July 27, 2012 6:02 pm

‘From the Ruins of Empire’

An engaging account of how intellectuals in Asia and the Middle East responded to European imperialism
Students surround Bengali poet and Nobel laureate Rabindranath Tagore, 1929©Getty

Students surround Bengali poet and Nobel laureate Rabindranath Tagore, 1929

From the Ruins of Empire: The Revolt Against the West and the Remaking of Asia, by Pankaj Mishra, Allen Lane, RRP£20, 368 pages

 

Oh, East is East and West is West, and never the twain shall meet,” wrote Rudyard Kipling in 1889. This was nothing if not wishful thinking, and no one knew it better than the poet of the imperial Raj himself: indeed, that same year Kipling visited Hong Kong and bemoaned the likely impact of bringing railways and newspapers to China. “What,” he warned, “will happen when China really wakes up?”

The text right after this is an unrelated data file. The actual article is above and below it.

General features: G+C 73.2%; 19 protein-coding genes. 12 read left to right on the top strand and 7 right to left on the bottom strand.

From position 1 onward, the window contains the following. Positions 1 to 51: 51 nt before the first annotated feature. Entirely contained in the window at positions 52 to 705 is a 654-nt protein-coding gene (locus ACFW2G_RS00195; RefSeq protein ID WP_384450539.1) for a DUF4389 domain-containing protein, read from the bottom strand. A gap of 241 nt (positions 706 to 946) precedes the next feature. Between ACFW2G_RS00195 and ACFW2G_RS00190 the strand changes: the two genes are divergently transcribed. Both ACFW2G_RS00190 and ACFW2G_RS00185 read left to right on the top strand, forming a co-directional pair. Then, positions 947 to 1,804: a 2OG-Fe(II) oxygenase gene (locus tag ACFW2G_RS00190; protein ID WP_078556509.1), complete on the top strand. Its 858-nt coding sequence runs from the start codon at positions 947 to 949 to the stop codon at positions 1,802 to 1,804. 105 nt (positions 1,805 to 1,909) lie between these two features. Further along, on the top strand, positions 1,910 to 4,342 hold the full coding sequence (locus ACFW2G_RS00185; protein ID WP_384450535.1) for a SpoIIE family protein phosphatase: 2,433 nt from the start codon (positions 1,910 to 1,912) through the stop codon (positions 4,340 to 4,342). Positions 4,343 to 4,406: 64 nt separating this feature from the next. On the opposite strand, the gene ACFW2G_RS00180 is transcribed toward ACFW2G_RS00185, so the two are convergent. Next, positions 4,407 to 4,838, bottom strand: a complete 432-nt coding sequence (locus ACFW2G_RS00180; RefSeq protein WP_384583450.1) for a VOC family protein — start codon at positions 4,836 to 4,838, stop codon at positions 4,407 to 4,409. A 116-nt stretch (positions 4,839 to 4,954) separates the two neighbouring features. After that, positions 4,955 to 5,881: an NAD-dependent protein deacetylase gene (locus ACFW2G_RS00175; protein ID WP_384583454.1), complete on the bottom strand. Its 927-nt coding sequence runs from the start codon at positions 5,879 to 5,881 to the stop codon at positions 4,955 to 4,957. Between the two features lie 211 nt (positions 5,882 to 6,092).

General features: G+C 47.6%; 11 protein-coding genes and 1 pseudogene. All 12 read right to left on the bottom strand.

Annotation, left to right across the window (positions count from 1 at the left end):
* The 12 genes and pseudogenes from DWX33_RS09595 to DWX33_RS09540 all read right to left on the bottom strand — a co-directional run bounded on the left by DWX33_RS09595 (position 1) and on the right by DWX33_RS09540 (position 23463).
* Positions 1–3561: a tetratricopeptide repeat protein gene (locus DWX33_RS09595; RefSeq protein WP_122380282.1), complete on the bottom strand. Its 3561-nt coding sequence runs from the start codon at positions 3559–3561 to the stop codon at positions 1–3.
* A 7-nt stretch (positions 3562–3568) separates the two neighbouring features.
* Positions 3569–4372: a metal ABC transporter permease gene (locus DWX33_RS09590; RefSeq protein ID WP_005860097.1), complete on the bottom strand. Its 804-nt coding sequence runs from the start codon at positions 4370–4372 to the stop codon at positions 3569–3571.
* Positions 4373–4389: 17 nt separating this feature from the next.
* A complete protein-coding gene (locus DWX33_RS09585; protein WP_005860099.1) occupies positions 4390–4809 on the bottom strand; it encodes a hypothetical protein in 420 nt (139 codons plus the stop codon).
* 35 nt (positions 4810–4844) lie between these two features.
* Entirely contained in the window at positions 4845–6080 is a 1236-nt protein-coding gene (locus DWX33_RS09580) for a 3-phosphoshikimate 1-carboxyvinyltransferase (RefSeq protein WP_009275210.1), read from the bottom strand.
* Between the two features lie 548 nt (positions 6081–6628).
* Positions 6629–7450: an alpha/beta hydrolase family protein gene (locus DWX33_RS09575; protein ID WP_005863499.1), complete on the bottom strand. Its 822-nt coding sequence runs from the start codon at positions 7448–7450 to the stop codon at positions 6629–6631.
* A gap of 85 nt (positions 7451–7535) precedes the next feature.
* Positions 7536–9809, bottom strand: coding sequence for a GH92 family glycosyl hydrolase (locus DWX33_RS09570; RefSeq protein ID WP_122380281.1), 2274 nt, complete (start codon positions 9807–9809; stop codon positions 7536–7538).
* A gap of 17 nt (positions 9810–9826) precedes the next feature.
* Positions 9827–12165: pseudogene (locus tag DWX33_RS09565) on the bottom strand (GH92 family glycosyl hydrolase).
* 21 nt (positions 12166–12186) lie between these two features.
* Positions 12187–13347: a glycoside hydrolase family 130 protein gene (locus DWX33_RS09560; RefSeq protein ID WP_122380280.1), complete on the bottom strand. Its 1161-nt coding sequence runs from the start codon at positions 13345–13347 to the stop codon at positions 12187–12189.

With the British empire at the zenith of its power, it was hardly an immediate worry. The Chinese might pride themselves on avoiding the fate of a “lost country” such as India, with its viceroys and its foreign empress, but the Qing dynasty was losing its grip and only a few years later the nationalist Boxer rebellion would be brutally crushed by a western expeditionary force, precipitating the crisis from which China did not emerge for half a century.